Combining this incentive-to-invent with the whole of CEE that underspecifies just about every feature, this guarantees incompatibilities in implementations.

Smart logging hacks in ruby

Ruby has Logger. It is good, but strings suck. In a world where more and more people are using log data for inputs and analysis, structured data is good. I want to log structured data.

This lead to me subclassing Logger and additionally providing my own logger format class. The code for this is in logstash, logging.rb.

What did I add? Two main goals: First, improve context. Second, log structured data (objects). This is achieved by style changes (log objects, not strings), adding awesome_print support, adding code context to each log (line/file/method), etc.

To support the first goal (context), if the loglevel is 'debug' I will inspect the call stack and include the file and line of code that is logging. I also set the 'progname' to the name of the program by default. To support the second goal, log objects and improve how objects are formatted into strings with Object#inspect (or awesome_inspect, if available).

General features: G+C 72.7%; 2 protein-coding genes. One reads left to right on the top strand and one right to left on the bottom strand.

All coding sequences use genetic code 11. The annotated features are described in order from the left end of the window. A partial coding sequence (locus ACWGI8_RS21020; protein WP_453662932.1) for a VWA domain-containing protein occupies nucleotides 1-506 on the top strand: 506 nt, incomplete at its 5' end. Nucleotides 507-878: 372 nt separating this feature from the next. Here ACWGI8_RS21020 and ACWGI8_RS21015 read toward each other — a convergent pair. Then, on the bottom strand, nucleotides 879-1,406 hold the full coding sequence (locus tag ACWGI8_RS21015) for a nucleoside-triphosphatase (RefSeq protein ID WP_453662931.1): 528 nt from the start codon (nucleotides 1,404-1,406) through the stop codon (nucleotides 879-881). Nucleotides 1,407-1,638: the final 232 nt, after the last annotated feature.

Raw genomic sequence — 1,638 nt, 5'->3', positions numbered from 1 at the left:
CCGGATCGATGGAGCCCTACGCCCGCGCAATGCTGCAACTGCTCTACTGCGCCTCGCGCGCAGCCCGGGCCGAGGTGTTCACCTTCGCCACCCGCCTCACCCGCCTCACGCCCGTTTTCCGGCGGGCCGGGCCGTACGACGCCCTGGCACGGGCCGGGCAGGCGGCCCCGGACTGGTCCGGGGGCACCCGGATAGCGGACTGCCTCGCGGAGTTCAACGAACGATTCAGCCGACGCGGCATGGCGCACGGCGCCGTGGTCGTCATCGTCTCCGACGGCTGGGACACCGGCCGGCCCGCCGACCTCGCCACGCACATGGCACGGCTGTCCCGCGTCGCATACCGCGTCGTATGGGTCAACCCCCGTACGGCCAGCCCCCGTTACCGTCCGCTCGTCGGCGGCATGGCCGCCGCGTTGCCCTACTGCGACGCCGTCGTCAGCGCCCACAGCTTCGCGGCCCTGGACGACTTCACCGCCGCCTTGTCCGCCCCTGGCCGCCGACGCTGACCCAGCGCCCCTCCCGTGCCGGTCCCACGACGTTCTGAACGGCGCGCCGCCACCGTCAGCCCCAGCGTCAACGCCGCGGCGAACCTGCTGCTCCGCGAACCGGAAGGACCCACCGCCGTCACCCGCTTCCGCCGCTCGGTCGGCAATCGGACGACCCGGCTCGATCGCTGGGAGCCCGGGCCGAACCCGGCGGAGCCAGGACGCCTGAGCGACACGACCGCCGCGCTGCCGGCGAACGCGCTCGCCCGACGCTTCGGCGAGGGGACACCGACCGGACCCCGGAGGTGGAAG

Some examples:

>> logger = LogStash::Logger.new(STDOUT)
I, [2010-11-12T15:19:48.388469 #18782]  INFO -- : ["Failed: require 'ap' (aka awesome_print); some logging features may be disabled", #<LoadError: no such file to load -- ap>]
# This is an example of what javascript folks call 'progressive enhancement'
# - we still function if awesome_print is not available.